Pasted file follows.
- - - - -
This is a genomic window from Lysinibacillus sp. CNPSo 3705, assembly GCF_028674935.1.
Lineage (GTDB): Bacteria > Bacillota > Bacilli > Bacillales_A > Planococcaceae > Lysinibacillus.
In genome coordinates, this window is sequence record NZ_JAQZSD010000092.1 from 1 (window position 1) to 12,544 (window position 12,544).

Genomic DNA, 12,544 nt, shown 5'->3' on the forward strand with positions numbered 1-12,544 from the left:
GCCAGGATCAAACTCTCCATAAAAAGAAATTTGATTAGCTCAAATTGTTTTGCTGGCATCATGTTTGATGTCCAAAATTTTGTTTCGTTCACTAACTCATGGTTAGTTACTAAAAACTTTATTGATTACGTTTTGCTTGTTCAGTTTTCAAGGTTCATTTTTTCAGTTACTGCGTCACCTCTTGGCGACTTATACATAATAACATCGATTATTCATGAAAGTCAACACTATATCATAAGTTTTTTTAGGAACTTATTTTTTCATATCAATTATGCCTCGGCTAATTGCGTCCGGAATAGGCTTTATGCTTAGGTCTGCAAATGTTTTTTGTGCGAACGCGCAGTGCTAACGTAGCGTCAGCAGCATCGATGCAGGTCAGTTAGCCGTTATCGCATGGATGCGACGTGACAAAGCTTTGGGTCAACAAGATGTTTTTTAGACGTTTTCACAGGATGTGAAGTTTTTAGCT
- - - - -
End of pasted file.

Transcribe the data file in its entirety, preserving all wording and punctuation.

This is a genomic window from Lysinibacillus sp. CNPSo 3705, assembly GCF_028674935.1.
Lineage (GTDB): Bacteria > Bacillota > Bacilli > Bacillales_A > Planococcaceae > Lysinibacillus.
In genome coordinates, this window is sequence record NZ_JAQZSD010000092.1 from 1 (window position 1) to 12,544 (window position 12,544).

Genomic DNA, 12,544 nt, shown 5'->3' on the forward strand with positions numbered 1-12,544 from the left:
GCCAGGATCAAACTCTCCATAAAAAGAAATTTGATTAGCTCAAATTGTTTTGCTGGCATCATGTTTGATGTCCAAAATTTTGTTTCGTTCACTAACTCATGGTTAGTTACTAAAAACTTTATTGATTACGTTTTGCTTGTTCAGTTTTCAAGGTTCATTTTTTCAGTTACTGCGTCACCTCTTGGCGACTTATACATAATAACATCGATTATTCATGAAAGTCAACACTATATCATAAGTTTTTTTAGGAACTTATTTTTTCATATCAATTATGCCTCGGCTAATTGCGTCCGGAATAGGCTTTATGCTTAGGTCTGCAAATGTTTTTTGTGCGAACGCGCAGTGCTAACGTAGCGTCAGCAGCATCGATGCAGGTCAGTTAGCCGTTATCGCATGGATGCGACGTGACAAAGCTTTGGGTCAACAAGATGTTTTTTAGACGTTTTCACAGGATGTGAAGTTTTTAGCT